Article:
Open Access

The competition between simple and complex evolutionary trajectories in asexual populations

BMC Evolutionary Biology201515:55

https://doi.org/10.1186/s12862-015-0334-0

Received: 25 November 2014

Accepted: 11 March 2015

Published: 26 March 2015

Abstract

Background

On rugged fitness landscapes where sign epistasis is common, adaptation can often involve either individually beneficial “uphill” mutations or more complex mutational trajectories involving fitness valleys or plateaus. The dynamics of the evolutionary process determine the probability that evolution will take any specific path among a variety of competing possible trajectories. Understanding this evolutionary choice is essential if we are to understand the outcomes and predictability of adaptation on rugged landscapes.

Results

We present a simple model to analyze the probability that evolution will eschew immediately uphill paths in favor of crossing fitness valleys or plateaus that lead to higher fitness but less accessible genotypes. We calculate how this probability depends on the population size, mutation rates, and relevant selection pressures, and compare our analytical results to Wright-Fisher simulations.

Conclusion

We find that the probability of valley crossing depends nonmonotonically on population size: intermediate size populations are most likely to follow a “greedy” strategy of acquiring immediately beneficial mutations even if they lead to evolutionary dead ends, while larger and smaller populations are more likely to cross fitness valleys to reach distant advantageous genotypes. We explicitly identify the boundaries between these different regimes in terms of the relevant evolutionary parameters. Above a certain threshold population size, we show that the probability that the population finds the more distant peak depends only on a single simple combination of the relevant parameters.

Keywords

Epistasis Rugged fitness landscape Fitness valley

Background

In an adapting population, evolution often has the potential to follow many distinct mutational trajectories. In order to predict how the population will adapt, we must understand how evolution chooses among these possibilities. Many experimental and theoretical studies have analyzed this question, focusing primarily on the simple case where epistasis is absent, so that each mutation has some fixed fitness effect [1-6]. This work can explain the probability that a given mutation will fix as a population adapts, as a function of its fitness effect, the population size, mutation rate, distribution of fitness effects of other mutations, and other parameters of the evolutionary process.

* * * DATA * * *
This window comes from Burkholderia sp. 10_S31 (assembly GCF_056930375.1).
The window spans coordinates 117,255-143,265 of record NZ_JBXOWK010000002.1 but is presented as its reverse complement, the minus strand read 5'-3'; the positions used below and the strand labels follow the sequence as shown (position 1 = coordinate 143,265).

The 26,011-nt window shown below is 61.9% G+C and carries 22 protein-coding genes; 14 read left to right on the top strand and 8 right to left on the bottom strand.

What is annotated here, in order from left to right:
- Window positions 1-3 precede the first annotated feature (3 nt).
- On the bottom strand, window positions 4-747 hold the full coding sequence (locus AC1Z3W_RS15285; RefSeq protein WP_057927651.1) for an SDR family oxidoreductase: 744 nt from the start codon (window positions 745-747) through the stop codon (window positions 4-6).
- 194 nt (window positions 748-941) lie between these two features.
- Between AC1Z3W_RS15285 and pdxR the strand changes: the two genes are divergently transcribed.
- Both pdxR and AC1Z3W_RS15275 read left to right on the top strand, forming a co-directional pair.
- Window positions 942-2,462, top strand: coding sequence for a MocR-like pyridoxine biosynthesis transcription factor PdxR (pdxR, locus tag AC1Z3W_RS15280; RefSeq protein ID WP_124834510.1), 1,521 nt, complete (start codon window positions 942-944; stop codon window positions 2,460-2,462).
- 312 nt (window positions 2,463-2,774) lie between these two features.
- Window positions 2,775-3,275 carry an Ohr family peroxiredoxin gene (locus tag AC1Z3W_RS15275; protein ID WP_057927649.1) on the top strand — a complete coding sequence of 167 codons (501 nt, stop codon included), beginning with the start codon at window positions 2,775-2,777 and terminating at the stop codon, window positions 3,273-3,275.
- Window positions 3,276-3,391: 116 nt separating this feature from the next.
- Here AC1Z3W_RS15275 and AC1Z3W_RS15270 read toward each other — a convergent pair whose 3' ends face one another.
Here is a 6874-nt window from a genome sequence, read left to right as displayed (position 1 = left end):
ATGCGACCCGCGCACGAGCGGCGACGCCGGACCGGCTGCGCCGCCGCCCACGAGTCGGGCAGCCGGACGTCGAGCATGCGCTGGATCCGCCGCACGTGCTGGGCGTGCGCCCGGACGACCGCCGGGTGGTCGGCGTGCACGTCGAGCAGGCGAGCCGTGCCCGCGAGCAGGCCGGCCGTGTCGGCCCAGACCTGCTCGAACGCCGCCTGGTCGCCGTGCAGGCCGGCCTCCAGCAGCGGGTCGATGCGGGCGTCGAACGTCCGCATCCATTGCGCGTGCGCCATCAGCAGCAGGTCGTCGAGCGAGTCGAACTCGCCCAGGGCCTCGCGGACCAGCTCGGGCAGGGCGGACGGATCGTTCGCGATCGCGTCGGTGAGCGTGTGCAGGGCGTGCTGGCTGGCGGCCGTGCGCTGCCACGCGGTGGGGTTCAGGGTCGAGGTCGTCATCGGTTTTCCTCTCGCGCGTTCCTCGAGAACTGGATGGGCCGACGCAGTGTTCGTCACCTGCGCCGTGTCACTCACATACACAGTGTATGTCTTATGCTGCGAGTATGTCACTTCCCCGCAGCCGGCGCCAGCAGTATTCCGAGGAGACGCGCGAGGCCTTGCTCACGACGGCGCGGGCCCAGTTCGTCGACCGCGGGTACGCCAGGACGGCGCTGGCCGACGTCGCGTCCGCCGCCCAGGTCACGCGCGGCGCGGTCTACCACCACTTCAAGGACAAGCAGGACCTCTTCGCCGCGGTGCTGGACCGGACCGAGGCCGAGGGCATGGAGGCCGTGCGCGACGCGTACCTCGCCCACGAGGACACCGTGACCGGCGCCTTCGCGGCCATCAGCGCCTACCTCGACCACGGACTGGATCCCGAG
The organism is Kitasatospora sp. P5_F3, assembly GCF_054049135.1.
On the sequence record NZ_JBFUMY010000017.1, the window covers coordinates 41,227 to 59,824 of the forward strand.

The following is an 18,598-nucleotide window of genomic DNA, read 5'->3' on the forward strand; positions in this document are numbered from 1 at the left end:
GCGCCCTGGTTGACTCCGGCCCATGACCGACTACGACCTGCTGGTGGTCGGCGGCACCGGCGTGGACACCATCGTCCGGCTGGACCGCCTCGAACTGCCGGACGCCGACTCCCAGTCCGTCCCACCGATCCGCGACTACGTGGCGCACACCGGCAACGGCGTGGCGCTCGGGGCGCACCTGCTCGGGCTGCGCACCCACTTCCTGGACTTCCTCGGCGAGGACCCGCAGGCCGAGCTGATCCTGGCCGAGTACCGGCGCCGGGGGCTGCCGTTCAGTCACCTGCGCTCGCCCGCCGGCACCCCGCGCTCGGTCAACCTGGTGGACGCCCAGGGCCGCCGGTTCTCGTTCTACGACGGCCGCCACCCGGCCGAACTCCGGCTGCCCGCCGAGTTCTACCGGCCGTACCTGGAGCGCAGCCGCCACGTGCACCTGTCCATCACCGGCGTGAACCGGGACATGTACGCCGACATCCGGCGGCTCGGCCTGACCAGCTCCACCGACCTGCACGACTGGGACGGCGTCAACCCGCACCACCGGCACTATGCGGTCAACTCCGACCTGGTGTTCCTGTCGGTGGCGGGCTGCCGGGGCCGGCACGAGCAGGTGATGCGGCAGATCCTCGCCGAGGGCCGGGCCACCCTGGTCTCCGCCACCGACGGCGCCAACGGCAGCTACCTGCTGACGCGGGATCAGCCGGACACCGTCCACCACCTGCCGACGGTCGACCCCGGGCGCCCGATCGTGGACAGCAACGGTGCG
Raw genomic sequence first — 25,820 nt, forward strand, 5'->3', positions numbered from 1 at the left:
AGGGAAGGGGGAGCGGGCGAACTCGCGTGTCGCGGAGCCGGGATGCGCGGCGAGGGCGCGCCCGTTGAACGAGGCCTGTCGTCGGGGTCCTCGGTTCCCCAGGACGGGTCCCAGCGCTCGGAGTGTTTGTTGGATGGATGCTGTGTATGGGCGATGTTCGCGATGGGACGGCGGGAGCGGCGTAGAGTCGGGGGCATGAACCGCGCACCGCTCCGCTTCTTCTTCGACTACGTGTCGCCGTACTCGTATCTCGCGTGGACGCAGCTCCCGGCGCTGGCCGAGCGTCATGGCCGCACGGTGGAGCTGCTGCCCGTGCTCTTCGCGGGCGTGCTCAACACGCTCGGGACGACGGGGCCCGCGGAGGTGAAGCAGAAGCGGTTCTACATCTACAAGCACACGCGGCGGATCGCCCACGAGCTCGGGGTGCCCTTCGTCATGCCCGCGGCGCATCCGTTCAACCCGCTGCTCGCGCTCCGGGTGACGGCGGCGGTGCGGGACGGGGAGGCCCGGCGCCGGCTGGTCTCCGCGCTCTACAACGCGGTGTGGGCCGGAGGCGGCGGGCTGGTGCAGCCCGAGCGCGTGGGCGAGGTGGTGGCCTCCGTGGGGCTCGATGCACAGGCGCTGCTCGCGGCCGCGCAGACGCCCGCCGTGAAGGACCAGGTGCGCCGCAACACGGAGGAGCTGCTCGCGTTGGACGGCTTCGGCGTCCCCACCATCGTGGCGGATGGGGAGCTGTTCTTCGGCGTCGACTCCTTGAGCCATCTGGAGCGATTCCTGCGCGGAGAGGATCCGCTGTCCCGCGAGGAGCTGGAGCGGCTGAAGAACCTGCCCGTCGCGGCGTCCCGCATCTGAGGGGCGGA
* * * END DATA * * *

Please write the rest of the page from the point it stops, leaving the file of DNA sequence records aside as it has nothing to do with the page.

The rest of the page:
However, the fitness effect of a mutation often depends on the genetic background in which it occurs. A particularly interesting form of this phenomenon, sign epistasis, occurs when several mutations are individually neutral or deleterious but their combination is beneficial [7]. Sign epistasis has been observed repeatedly in experiments [8-13], and plays a central role in the evolution of complex phenotypes that involve multiple interacting components. When sign epistasis is present, adaptation can involve passing through genotypes of lower fitness — i.e. a population may have to cross a fitness valley or plateau. Thus the fate of a mutation depends not only on its fitness, but also on its adaptive potential [14].

Several recent theoretical studies have analyzed the evolutionary dynamics of fitness valley crossing [15-20]. This work has focused on calculating the rate at which adapting populations cross a valley or plateau, in the absence of any other possible mutational trajectories. However, individually beneficial mutations may often compete with more complex evolutionary trajectories. We must then ask how likely evolution is to eschew the immediately uphill paths, and instead cross valleys or plateaus to reach better but less accessible genotypes. In other words, when the fitness landscape is rugged, we wish to understand whether evolution will take the more “farsighted” path to reach distant advantageous genotypes, rather than a “greedy” trajectory that fixes immediately beneficial mutations regardless of whether these may lead to evolutionary dead ends.